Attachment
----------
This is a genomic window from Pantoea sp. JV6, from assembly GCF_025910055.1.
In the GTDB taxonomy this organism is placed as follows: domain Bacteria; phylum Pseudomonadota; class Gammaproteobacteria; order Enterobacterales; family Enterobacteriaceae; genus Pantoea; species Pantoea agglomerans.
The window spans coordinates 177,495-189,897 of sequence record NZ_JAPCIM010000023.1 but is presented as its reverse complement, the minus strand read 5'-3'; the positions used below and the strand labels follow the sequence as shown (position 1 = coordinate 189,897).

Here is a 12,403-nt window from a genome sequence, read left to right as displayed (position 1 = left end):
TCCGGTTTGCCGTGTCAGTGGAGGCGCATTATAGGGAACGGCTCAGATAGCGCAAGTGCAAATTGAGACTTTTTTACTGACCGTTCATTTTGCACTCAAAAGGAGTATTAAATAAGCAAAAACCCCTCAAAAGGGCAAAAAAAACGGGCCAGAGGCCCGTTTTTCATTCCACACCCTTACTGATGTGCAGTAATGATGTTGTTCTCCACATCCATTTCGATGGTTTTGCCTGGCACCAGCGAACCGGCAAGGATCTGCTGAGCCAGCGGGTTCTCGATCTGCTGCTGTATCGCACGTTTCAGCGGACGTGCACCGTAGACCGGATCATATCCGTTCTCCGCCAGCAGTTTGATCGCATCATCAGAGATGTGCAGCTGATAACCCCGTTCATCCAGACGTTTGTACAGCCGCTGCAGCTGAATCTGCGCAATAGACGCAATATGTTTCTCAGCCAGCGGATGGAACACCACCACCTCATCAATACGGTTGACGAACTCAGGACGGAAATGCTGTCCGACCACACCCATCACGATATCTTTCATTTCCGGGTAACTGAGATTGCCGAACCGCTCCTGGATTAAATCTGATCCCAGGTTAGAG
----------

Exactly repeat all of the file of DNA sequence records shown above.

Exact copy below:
This is a genomic window from Pantoea sp. JV6, from assembly GCF_025910055.1.
In the GTDB taxonomy this organism is placed as follows: domain Bacteria; phylum Pseudomonadota; class Gammaproteobacteria; order Enterobacterales; family Enterobacteriaceae; genus Pantoea; species Pantoea agglomerans.
The window spans coordinates 177,495-189,897 of sequence record NZ_JAPCIM010000023.1 but is presented as its reverse complement, the minus strand read 5'-3'; the positions used below and the strand labels follow the sequence as shown (position 1 = coordinate 189,897).

Here is a 12,403-nt window from a genome sequence, read left to right as displayed (position 1 = left end):
TCCGGTTTGCCGTGTCAGTGGAGGCGCATTATAGGGAACGGCTCAGATAGCGCAAGTGCAAATTGAGACTTTTTTACTGACCGTTCATTTTGCACTCAAAAGGAGTATTAAATAAGCAAAAACCCCTCAAAAGGGCAAAAAAAACGGGCCAGAGGCCCGTTTTTCATTCCACACCCTTACTGATGTGCAGTAATGATGTTGTTCTCCACATCCATTTCGATGGTTTTGCCTGGCACCAGCGAACCGGCAAGGATCTGCTGAGCCAGCGGGTTCTCGATCTGCTGCTGTATCGCACGTTTCAGCGGACGTGCACCGTAGACCGGATCATATCCGTTCTCCGCCAGCAGTTTGATCGCATCATCAGAGATGTGCAGCTGATAACCCCGTTCATCCAGACGTTTGTACAGCCGCTGCAGCTGAATCTGCGCAATAGACGCAATATGTTTCTCAGCCAGCGGATGGAACACCACCACCTCATCAATACGGTTGACGAACTCAGGACGGAAATGCTGTCCGACCACACCCATCACGATATCTTTCATTTCCGGGTAACTGAGATTGCCGAACCGCTCCTGGATTAAATCTGATCCCAGGTTAGAG